Welcome and thanks for stopping by! If you are here then you are either very close to getting a horse or already have one. Either way, thank you for stopping by to learn more about caring for your horse. Owning a horse is serious business and in order to keep your horse healthy and happy, and for you to sleep sound at night, it’s important to get the basics down pat. If you are still considering owning a horse then please read this first. We hope this ultimate guide to horse care for beginners helps you on your journey.
It is highly advisable to seek help from experienced “horse people”. Ask tons of questions and have them over so you can show them your setup. Learn as much as you can and always keep asking questions. Horse people tend to stick together and love helping one another. In this article we will assume that you have ample room for your horse to run and a barn and stall for them to stay in when the weather is bad or too hot. It also good to have a “run in” or an open shed in your field so they can take cover if need be.
One of the first things to understand is that you and your horse both need a consistent routine. This includes feeding, mucking the stalls, and turning them in and out. Horses need a good routine and you’ll soon find that they know when it’s time to eat. This goes for most pets I guess 🙂
Keep this checklist in mind for your horse:
- Check on horse’s at least twice a day
- Ensure pasture is free from large holes, loose fencing boards, poisonous plants, or other obvious dangers
- Ensure barn and stalls are clean
- Always have fresh water available
- Feed on a schedule and appropriately for your breed
- Have regular health checks and farrier care
- Keep up to date with vaccinations and worming
- Ensure all equipment is in good condition
Fresh water needs to be available at all times. This includes buckets hanging in the stall and a large trough or two in the field.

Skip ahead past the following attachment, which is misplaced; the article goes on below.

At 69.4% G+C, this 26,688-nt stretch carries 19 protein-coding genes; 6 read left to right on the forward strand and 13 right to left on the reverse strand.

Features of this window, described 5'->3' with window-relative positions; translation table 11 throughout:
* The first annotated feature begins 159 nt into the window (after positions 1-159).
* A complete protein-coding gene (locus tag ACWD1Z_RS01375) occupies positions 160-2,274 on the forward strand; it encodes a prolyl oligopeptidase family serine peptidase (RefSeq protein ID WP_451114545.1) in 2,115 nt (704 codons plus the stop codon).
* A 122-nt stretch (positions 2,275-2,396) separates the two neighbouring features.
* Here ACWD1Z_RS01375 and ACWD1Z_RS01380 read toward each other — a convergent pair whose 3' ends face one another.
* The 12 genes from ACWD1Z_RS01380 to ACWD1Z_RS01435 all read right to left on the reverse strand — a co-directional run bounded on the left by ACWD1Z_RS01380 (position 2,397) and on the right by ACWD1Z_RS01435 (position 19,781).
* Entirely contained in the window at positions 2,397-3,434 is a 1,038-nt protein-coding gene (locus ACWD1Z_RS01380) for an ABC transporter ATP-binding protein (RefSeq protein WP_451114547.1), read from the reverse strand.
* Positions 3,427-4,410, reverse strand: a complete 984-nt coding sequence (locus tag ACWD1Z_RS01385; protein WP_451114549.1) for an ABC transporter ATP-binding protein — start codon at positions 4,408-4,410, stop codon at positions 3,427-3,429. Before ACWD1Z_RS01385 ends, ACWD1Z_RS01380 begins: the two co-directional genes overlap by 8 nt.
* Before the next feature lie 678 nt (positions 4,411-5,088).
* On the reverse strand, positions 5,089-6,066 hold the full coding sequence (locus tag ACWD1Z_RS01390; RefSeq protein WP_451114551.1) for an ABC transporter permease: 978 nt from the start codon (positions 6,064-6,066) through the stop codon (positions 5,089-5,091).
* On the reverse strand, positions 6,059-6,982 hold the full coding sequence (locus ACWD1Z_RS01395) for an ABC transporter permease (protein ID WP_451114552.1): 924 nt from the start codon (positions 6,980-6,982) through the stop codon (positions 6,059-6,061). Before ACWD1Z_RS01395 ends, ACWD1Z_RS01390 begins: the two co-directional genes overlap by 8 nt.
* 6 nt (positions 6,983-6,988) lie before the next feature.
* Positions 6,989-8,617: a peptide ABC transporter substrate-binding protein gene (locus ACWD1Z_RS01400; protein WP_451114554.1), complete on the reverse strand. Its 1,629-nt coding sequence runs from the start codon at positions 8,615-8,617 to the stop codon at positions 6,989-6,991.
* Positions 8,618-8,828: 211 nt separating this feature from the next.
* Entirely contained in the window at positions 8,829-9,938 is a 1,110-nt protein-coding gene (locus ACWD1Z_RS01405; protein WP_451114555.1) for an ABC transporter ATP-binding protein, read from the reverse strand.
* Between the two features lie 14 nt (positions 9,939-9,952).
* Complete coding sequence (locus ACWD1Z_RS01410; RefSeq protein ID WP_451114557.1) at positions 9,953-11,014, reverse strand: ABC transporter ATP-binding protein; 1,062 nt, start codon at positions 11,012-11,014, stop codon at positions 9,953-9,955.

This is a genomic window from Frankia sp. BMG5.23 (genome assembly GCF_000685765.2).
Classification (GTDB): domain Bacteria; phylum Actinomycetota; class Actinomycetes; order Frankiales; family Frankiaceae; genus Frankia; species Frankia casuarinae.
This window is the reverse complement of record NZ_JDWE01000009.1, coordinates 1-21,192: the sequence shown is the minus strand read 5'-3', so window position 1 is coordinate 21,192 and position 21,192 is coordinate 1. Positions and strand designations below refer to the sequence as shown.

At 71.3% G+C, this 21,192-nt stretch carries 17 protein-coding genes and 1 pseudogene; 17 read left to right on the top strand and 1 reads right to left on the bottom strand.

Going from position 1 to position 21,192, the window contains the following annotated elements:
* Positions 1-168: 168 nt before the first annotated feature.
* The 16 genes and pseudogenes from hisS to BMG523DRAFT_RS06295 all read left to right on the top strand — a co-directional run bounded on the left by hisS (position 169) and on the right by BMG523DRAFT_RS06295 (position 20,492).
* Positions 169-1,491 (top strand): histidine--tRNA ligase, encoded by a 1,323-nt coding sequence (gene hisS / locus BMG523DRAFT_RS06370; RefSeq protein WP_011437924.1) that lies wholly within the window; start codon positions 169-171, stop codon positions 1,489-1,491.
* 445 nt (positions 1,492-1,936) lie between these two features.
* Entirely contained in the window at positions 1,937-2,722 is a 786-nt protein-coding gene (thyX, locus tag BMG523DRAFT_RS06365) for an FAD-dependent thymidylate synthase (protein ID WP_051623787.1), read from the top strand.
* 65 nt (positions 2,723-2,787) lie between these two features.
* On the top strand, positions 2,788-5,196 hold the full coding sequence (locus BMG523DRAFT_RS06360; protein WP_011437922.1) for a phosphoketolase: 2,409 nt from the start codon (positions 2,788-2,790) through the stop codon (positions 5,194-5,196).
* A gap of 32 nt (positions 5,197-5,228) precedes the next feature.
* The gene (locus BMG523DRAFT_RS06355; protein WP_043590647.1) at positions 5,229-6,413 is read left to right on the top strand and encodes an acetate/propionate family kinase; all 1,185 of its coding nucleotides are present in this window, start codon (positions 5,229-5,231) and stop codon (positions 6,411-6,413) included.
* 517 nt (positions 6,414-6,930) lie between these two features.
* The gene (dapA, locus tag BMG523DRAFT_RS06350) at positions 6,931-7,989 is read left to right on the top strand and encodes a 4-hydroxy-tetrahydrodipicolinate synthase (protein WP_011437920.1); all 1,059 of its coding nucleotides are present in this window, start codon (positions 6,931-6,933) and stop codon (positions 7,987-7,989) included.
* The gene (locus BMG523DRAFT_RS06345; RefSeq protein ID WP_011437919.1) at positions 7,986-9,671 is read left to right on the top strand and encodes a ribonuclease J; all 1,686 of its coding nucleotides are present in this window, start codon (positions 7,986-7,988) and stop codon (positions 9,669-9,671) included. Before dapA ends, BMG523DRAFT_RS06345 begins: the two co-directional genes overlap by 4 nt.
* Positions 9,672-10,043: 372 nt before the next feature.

Stalls should be large enough for your animal to move around and lay down. Fans are recommended if the weather gets hot in your area. We use large rubber mats with layers of sawdust to give cushion and to absorb when they “go”. Regular cleaning of the stalls is a must.
Excellent barn supplies can be found here.
- Feed according to a horse size and weight and workload
- Keep the same feeding routine
- Always allow access to clean, fresh water
- Don’t feed concentrates within an hour before or after exercise
- Make sure the diet is balanced
- Make any changes to feed gradually
- Measure feed accurately
The type of feed and how much food a horse will need will depend on their size/weight, what work they’re doing, and they’re metabolism. As a general rule horses need to eat roughly 1.5% to 3% of their body weight each day, with the large majority of this being hay and grass. This is for a horse averaging 1000 lbs. Do your research and ask your vet about your particular horse or pony.
Horses have sensitive digestive systems, so feeding routines should be kept consistent and any changes should be made very gradually.
Roughage, which consists of grass, hay and haylage, should make up the large majority of a horse’s diet. An important thing to note is that horses cannot eat silage, which is fed to cows. We usually throw out a few “flakes” of hay into the field each day so they get their hay while they graze.
With grain, less is always more, so start with a minimal amount and adjust as necessary. You’ll find the right balance of pasture, hay, and grain for your particular horse’s needs. We feed our horses grain once per day, and the amount is dependent upon size and weight.
Most horses will require a basic vitamin/mineral supplement to ensure they are getting all the essentials they need into their diet. I’d recommend you consult a nutritionist, or your vet, for advice if you are unsure what will be right for your horse. Also, be cautious to only buy products approved for the equine industry.
Fruits and Vegetables
Carrots and apples are commonly given.